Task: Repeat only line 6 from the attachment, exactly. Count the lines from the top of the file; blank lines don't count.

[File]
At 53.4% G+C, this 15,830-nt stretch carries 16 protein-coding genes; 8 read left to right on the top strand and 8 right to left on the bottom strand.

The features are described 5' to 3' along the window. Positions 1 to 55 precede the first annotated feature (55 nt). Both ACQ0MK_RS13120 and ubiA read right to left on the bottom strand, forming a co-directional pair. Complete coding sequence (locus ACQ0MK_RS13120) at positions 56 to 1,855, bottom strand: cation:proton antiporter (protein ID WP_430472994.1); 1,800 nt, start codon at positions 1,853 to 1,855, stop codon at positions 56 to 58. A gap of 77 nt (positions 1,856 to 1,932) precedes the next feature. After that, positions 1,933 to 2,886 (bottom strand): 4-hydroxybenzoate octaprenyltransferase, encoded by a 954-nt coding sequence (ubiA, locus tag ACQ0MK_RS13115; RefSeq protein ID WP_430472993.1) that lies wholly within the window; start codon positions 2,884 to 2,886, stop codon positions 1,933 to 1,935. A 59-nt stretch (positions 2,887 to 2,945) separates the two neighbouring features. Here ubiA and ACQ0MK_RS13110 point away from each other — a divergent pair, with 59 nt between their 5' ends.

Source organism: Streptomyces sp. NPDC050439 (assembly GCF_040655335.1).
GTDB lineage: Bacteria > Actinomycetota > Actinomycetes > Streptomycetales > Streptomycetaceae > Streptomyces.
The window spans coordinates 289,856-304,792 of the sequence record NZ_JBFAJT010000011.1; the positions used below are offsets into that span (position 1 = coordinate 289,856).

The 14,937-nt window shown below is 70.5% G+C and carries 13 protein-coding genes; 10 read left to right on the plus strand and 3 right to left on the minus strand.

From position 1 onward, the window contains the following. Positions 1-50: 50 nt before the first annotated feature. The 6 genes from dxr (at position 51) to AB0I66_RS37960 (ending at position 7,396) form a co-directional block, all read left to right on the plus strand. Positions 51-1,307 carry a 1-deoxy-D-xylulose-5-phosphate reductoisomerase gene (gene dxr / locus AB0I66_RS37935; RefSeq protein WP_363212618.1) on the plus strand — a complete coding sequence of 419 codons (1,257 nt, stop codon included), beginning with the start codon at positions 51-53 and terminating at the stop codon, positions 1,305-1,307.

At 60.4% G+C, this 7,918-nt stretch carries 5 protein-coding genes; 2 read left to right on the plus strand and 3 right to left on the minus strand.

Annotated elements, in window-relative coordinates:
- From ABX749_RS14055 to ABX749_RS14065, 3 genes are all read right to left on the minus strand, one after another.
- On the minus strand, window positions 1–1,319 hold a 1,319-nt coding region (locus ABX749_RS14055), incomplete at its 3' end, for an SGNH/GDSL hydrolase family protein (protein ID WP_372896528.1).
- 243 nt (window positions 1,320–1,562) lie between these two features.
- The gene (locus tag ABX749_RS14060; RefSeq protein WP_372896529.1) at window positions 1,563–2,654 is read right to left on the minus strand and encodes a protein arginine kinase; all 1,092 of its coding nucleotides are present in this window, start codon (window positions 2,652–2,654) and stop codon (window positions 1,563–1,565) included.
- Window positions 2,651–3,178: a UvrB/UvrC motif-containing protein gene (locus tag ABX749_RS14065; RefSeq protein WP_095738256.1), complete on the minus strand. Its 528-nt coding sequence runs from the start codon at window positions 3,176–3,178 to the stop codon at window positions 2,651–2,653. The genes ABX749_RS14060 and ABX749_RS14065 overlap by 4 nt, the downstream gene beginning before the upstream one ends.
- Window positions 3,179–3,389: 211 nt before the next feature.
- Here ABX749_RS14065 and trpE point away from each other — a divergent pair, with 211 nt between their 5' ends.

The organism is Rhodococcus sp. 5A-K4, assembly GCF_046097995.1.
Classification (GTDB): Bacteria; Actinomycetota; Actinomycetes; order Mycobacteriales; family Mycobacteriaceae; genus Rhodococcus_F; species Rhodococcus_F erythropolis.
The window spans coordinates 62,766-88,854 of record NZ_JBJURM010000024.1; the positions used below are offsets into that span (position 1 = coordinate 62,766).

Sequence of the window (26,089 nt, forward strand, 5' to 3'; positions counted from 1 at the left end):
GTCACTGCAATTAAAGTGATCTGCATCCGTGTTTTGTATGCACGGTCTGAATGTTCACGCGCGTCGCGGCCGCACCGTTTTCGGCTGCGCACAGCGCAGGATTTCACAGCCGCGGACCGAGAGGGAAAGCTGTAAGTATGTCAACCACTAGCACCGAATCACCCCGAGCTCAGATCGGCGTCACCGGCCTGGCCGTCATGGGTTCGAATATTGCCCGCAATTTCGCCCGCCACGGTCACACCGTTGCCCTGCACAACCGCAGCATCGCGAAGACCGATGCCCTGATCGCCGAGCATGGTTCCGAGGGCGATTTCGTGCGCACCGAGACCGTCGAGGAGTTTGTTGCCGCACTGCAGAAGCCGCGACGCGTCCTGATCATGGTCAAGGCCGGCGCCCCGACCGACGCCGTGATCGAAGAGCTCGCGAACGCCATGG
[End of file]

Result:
The 14,937-nt window shown below is 70.5% G+C and carries 13 protein-coding genes; 10 read left to right on the plus strand and 3 right to left on the minus strand.